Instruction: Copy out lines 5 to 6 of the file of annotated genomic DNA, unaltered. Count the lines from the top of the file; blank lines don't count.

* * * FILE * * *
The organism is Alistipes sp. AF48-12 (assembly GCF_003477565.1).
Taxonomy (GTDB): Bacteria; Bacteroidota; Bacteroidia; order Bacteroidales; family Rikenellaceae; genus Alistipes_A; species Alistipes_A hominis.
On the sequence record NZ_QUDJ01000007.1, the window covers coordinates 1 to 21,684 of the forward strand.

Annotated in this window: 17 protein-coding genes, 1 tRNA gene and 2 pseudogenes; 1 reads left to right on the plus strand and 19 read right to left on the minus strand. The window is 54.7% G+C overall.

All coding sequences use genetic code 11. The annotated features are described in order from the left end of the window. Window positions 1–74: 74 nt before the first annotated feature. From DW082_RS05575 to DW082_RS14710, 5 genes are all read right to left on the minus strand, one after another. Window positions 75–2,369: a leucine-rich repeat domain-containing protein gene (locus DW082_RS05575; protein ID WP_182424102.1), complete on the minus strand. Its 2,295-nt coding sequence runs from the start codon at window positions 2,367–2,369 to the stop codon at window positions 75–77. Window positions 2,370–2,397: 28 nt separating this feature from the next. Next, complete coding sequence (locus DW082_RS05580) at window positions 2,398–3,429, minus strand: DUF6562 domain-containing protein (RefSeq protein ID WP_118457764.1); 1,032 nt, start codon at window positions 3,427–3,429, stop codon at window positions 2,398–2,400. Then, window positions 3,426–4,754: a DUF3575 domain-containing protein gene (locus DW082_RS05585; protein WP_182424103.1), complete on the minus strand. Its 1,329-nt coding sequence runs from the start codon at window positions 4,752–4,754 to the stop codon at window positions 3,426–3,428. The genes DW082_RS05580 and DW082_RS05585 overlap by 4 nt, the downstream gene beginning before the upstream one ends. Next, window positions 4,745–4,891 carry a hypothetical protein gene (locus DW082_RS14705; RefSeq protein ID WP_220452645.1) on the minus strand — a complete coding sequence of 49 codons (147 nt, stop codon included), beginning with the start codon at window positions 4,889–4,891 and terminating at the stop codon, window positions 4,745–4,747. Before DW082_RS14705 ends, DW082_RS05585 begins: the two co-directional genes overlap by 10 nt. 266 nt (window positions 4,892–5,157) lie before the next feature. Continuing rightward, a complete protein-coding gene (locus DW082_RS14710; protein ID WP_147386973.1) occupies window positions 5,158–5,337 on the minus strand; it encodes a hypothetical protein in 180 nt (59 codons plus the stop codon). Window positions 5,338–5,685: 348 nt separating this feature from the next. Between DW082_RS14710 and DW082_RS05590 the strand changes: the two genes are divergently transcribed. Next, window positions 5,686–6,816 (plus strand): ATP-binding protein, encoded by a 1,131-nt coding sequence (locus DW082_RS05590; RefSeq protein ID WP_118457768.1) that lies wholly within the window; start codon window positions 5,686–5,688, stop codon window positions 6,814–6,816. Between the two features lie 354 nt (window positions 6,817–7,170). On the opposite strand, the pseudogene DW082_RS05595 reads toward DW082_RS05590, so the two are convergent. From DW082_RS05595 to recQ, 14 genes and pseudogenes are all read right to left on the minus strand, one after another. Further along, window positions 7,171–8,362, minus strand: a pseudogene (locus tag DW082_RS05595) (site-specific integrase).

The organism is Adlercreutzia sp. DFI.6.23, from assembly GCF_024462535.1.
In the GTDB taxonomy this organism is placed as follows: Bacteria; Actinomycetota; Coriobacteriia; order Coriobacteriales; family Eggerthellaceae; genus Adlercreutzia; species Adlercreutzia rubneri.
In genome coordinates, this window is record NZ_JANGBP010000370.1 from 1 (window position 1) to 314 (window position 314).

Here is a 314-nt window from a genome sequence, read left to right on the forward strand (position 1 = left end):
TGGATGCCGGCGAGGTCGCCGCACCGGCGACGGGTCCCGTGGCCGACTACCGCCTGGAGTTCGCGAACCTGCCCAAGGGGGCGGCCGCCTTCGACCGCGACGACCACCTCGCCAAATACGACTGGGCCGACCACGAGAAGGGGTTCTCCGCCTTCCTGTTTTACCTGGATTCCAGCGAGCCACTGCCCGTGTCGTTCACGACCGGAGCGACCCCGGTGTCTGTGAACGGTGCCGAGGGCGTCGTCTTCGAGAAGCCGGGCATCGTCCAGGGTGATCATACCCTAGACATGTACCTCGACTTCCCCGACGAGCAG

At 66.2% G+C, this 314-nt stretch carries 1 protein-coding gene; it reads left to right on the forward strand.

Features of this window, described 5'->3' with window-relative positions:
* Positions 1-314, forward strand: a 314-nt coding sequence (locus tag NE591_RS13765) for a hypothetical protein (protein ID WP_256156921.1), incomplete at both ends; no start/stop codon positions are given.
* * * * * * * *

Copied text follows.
All coding sequences use genetic code 11. The annotated features are described in order from the left end of the window. Window positions 1–74: 74 nt before the first annotated feature. From DW082_RS05575 to DW082_RS14710, 5 genes are all read right to left on the minus strand, one after another. Window positions 75–2,369: a leucine-rich repeat domain-containing protein gene (locus DW082_RS05575; protein ID WP_182424102.1), complete on the minus strand. Its 2,295-nt coding sequence runs from the start codon at window positions 2,367–2,369 to the stop codon at window positions 75–77. Window positions 2,370–2,397: 28 nt separating this feature from the next. Next, complete coding sequence (locus DW082_RS05580) at window positions 2,398–3,429, minus strand: DUF6562 domain-containing protein (RefSeq protein ID WP_118457764.1); 1,032 nt, start codon at window positions 3,427–3,429, stop codon at window positions 2,398–2,400. Then, window positions 3,426–4,754: a DUF3575 domain-containing protein gene (locus DW082_RS05585; protein WP_182424103.1), complete on the minus strand. Its 1,329-nt coding sequence runs from the start codon at window positions 4,752–4,754 to the stop codon at window positions 3,426–3,428. The genes DW082_RS05580 and DW082_RS05585 overlap by 4 nt, the downstream gene beginning before the upstream one ends. Next, window positions 4,745–4,891 carry a hypothetical protein gene (locus DW082_RS14705; RefSeq protein ID WP_220452645.1) on the minus strand — a complete coding sequence of 49 codons (147 nt, stop codon included), beginning with the start codon at window positions 4,889–4,891 and terminating at the stop codon, window positions 4,745–4,747. Before DW082_RS14705 ends, DW082_RS05585 begins: the two co-directional genes overlap by 10 nt. 266 nt (window positions 4,892–5,157) lie before the next feature. Continuing rightward, a complete protein-coding gene (locus DW082_RS14710; protein ID WP_147386973.1) occupies window positions 5,158–5,337 on the minus strand; it encodes a hypothetical protein in 180 nt (59 codons plus the stop codon). Window positions 5,338–5,685: 348 nt separating this feature from the next. Between DW082_RS14710 and DW082_RS05590 the strand changes: the two genes are divergently transcribed. Next, window positions 5,686–6,816 (plus strand): ATP-binding protein, encoded by a 1,131-nt coding sequence (locus DW082_RS05590; RefSeq protein ID WP_118457768.1) that lies wholly within the window; start codon window positions 5,686–5,688, stop codon window positions 6,814–6,816. Between the two features lie 354 nt (window positions 6,817–7,170). On the opposite strand, the pseudogene DW082_RS05595 reads toward DW082_RS05590, so the two are convergent. From DW082_RS05595 to recQ, 14 genes and pseudogenes are all read right to left on the minus strand, one after another. Further along, window positions 7,171–8,362, minus strand: a pseudogene (locus tag DW082_RS05595) (site-specific integrase).

The organism is Adlercreutzia sp. DFI.6.23, from assembly GCF_024462535.1.